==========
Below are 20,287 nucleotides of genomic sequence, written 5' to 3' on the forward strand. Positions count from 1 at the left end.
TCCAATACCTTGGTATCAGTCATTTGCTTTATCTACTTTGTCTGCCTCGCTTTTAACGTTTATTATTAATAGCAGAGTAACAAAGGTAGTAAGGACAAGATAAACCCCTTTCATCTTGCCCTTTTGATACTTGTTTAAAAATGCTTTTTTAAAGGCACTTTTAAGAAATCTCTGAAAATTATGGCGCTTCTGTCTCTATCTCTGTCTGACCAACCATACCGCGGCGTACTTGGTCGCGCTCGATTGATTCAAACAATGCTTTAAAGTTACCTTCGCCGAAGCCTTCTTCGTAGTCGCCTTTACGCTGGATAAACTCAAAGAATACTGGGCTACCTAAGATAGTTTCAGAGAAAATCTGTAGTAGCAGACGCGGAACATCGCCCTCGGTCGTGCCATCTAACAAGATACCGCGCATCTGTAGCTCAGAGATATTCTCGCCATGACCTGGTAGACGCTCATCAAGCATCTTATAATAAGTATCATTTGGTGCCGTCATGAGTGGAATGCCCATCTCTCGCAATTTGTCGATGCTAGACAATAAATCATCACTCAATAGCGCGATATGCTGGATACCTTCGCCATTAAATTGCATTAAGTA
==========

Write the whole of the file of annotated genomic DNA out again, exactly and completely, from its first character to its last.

Below are 20,287 nucleotides of genomic sequence, written 5' to 3' on the forward strand. Positions count from 1 at the left end.
TCCAATACCTTGGTATCAGTCATTTGCTTTATCTACTTTGTCTGCCTCGCTTTTAACGTTTATTATTAATAGCAGAGTAACAAAGGTAGTAAGGACAAGATAAACCCCTTTCATCTTGCCCTTTTGATACTTGTTTAAAAATGCTTTTTTAAAGGCACTTTTAAGAAATCTCTGAAAATTATGGCGCTTCTGTCTCTATCTCTGTCTGACCAACCATACCGCGGCGTACTTGGTCGCGCTCGATTGATTCAAACAATGCTTTAAAGTTACCTTCGCCGAAGCCTTCTTCGTAGTCGCCTTTACGCTGGATAAACTCAAAGAATACTGGGCTACCTAAGATAGTTTCAGAGAAAATCTGTAGTAGCAGACGCGGAACATCGCCCTCGGTCGTGCCATCTAACAAGATACCGCGCATCTGTAGCTCAGAGATATTCTCGCCATGACCTGGTAGACGCTCATCAAGCATCTTATAATAAGTATCATTTGGTGCCGTCATGAGTGGAATGCCCATCTCTCGCAATTTGTCGATGCTAGACAATAAATCATCACTCAATAGCGCGATATGCTGGATACCTTCGCCATTAAATTGCATTAAGTA